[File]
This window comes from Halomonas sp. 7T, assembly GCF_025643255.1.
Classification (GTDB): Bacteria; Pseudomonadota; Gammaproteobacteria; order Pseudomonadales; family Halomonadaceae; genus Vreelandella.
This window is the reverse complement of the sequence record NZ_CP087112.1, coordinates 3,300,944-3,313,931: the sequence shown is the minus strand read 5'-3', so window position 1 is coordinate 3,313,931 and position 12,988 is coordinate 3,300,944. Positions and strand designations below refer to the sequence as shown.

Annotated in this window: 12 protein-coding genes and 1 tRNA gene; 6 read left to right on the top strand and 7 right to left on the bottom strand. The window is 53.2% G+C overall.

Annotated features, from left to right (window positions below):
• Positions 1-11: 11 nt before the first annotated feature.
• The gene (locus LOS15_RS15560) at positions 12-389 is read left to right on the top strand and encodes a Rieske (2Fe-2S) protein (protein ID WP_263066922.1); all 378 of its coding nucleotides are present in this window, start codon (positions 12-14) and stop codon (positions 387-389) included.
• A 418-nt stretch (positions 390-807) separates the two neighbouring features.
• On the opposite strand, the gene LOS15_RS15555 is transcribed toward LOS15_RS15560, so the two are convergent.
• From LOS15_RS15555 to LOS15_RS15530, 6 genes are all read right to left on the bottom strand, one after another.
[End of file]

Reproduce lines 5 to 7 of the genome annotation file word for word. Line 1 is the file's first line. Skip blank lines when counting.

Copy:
Annotated features, from left to right (window positions below):
• Positions 1-11: 11 nt before the first annotated feature.
• The gene (locus LOS15_RS15560) at positions 12-389 is read left to right on the top strand and encodes a Rieske (2Fe-2S) protein (protein ID WP_263066922.1); all 378 of its coding nucleotides are present in this window, start codon (positions 12-14) and stop codon (positions 387-389) included.